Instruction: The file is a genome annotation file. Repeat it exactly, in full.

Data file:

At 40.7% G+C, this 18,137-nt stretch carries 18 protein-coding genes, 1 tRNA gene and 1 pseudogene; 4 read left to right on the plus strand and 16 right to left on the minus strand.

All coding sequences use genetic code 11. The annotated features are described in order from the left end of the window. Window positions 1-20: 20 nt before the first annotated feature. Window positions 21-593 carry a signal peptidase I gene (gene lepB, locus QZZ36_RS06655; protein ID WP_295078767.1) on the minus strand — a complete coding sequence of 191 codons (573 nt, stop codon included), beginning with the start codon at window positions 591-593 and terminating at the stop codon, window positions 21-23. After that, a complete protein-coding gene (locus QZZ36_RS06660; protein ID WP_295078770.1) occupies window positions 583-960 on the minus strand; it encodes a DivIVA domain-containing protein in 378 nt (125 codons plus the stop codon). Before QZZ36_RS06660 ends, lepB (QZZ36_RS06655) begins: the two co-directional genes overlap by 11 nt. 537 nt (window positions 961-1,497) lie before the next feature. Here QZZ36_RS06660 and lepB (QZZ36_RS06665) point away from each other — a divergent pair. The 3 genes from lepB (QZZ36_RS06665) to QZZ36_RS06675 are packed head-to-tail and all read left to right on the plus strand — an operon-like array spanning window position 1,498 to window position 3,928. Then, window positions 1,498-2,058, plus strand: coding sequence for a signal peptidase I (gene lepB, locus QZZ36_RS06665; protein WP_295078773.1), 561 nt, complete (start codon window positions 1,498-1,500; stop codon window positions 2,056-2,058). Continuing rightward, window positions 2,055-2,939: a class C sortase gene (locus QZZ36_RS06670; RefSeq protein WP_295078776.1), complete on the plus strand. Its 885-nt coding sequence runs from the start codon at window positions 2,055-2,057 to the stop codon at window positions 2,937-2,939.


At 40.7% G+C, this 18,137-nt stretch carries 18 protein-coding genes, 1 tRNA gene and 1 pseudogene; 4 read left to right on the plus strand and 16 right to left on the minus strand.

All coding sequences use genetic code 11. The annotated features are described in order from the left end of the window. Window positions 1-20: 20 nt before the first annotated feature. Window positions 21-593 carry a signal peptidase I gene (gene lepB, locus QZZ36_RS06655; protein ID WP_295078767.1) on the minus strand — a complete coding sequence of 191 codons (573 nt, stop codon included), beginning with the start codon at window positions 591-593 and terminating at the stop codon, window positions 21-23. After that, a complete protein-coding gene (locus QZZ36_RS06660; protein ID WP_295078770.1) occupies window positions 583-960 on the minus strand; it encodes a DivIVA domain-containing protein in 378 nt (125 codons plus the stop codon). Before QZZ36_RS06660 ends, lepB (QZZ36_RS06655) begins: the two co-directional genes overlap by 11 nt. 537 nt (window positions 961-1,497) lie before the next feature. Here QZZ36_RS06660 and lepB (QZZ36_RS06665) point away from each other — a divergent pair. The 3 genes from lepB (QZZ36_RS06665) to QZZ36_RS06675 are packed head-to-tail and all read left to right on the plus strand — an operon-like array spanning window position 1,498 to window position 3,928. Then, window positions 1,498-2,058, plus strand: coding sequence for a signal peptidase I (gene lepB, locus QZZ36_RS06665; protein WP_295078773.1), 561 nt, complete (start codon window positions 1,498-1,500; stop codon window positions 2,056-2,058). Continuing rightward, window positions 2,055-2,939: a class C sortase gene (locus QZZ36_RS06670; RefSeq protein WP_295078776.1), complete on the plus strand. Its 885-nt coding sequence runs from the start codon at window positions 2,055-2,057 to the stop codon at window positions 2,937-2,939.